No, we’re not talking about the planking fad. If you’ve watched any competitive Super Smash Bros. match in the past few years, you’ve likely heard the term “planking.” and wondered what the hell that refers to. Well, we have got all the answers for you right here!
What Is Planking?
Planking is the act of abusing the invincibility frames that you get every time you grab the ledge in Super Smash Bros. This is most common in Smash 64, Melee and Brawl, where the ledge on each of the legal stages provides ample invincibility frames, and various characters have tools to stall on the ledge indefinitely.
This technique is commonly done by jumping right before the character’s invincibility wears off, and either jumping away to where the opponent can’t hit you, or tossing out an attack to smack them away before regrabbing the ledge. This is done on repeat, either until the planker messes up and self-destructs, the opposing player is able to hit them, or the planker finds their way back onto the stage.
Where Did The Term “Planking” Get Its Name?
Simply put, the term “planking” originates from the smasher Plank, the tournament organizer for the famous Pound tournament series. Plank was a Meta Knight player in the early Brawl meta, and he infamously showcased this technique in a match vs. SK92.
While ledge camping had already been a tactic since Melee, this match gave the technique a name and amplified just how broken the ledges were in Brawl.
Why Is Planking Such A Controversial Tactic?
On its surface, having invincibility on the ledge makes sense, since it gives the person trying to recover a tool so that being on the ledge isn’t an automatic death.
The issue with planking in Melee and Brawl is that the tools available to the player on the ledge are much too powerful for the position they are in. The ledge should be a place where whoever got pushed to the ledge is in a disadvantageous position. Planking turns the tables considerably by abusing the invincibility one gets from the ledge and puts the onus on the attacker to make the first move.
You’re probably wondering “well, if they are constantly having to grab the ledge to regain invincibility, why not just hit them before they regrab?” In theory, this is correct; however, certain characters, such as Pikachu in Smash 64, Jigglypuff in Melee, and Meta Knight in Brawl, have tools available to them (multiple jumps, safe attacks, etc.) that make it incredibly unsafe to try and attack them on the ledge. So not only can certain characters thrive on the ledge even if they are losing; if they have the lead, they can effectively camp the ledge and force you to make high-risk, low reward choices. A small lead can grow exponentially by properly abusing the ledge, and the game’s meta can degenerate into a battle over “who gets the ledge first.”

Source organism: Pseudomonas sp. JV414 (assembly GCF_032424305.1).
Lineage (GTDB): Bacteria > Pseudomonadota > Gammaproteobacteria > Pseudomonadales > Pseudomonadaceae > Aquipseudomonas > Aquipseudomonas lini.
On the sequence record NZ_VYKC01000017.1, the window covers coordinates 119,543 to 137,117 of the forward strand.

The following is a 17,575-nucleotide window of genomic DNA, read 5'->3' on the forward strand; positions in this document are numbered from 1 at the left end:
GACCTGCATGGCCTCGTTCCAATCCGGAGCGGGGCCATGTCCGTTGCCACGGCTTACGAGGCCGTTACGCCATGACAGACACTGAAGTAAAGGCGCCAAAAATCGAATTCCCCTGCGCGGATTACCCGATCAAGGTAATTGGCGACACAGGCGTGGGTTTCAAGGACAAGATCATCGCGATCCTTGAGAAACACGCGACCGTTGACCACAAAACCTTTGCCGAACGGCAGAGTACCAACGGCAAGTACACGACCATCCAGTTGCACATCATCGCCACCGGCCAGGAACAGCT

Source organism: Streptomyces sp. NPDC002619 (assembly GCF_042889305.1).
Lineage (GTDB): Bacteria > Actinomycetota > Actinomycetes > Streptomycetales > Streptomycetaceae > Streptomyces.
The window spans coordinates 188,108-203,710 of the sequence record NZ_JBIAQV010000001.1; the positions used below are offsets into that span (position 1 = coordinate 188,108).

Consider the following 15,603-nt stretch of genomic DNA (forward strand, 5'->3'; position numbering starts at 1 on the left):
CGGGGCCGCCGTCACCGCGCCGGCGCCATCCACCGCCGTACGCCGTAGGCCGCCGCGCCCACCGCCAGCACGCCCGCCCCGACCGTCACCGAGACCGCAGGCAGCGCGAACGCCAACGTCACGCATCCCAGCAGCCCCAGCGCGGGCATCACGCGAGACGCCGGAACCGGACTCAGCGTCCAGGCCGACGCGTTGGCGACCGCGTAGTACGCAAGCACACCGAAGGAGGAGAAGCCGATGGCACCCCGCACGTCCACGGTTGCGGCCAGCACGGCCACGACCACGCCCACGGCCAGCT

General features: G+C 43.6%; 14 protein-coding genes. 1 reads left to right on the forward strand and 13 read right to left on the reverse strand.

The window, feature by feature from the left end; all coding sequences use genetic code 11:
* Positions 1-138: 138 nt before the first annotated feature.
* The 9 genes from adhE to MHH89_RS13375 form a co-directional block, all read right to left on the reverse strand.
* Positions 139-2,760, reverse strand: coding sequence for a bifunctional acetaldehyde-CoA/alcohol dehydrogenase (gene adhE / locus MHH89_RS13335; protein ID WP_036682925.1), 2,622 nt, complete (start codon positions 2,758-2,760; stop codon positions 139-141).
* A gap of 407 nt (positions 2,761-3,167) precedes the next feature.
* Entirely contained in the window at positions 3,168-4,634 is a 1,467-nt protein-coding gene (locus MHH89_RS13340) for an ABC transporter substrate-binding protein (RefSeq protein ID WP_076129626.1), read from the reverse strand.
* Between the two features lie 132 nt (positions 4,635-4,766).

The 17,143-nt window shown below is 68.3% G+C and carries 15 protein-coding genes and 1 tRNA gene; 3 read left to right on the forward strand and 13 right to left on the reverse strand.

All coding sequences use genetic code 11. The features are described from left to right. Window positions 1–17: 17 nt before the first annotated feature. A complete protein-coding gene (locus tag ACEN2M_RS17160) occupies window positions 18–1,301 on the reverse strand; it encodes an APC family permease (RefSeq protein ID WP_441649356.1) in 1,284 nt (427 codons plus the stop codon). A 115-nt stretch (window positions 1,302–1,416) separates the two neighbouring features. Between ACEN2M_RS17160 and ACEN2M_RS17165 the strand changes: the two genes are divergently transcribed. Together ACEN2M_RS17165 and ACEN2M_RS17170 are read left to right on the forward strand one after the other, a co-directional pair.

How Do You Stop Planking?
Planking, unlike other forms of stalling, is harder to put a hard ban on, because you’re not necessarily running away intentionally by planking, and you’re in a somewhat risky position. As a result, different rules have been tried to reduce the emphasis on planking.
The most commonly used one is a ledgegrab limit: the way it works is that you can only use a certain amount of ledge grabs (for example, 60 ledge grabs in an 8-minute game.) If you surpass that number, you automatically forfeit that game. But this raises concerns of what happens if someone just happened to grab the ledge 60 times with no intention of planking? Well, the common fix for this is that the ledgegrab limit only applies if the game goes to time. Since planking is usually employed as a way of grinding out the opponent slowly, it’s unlikely for a match to go to time unless someone was deliberately planking.
Why Isn’t Planking Common In Smash 4 or Ultimate?
You have to give credit to the developers; they released that the ledge mechanics up until Brawl were a great incentive to planking and ledge stalling.
So starting with Super Smash Bros. for the 3DS (and continuing since then) the ledge works differently: when you first grab the ledge, you have invincibility frames. However, if you drop down, jump away, and regrab the ledge without landing on the stage first, you will have no invincibility frames the next time you grab the ledge; leaving you wide open for a punish. This forces you to choose an option that gets you back into the action, rather than letting you camp the ledge indefinitely. This has generally been seen as a positive fix to the ledge gameplay, although some say that only having one ledge grab removes some of the defensive options at the ledge.
If you’d like to read more about fighting game terminology, check out our glossary!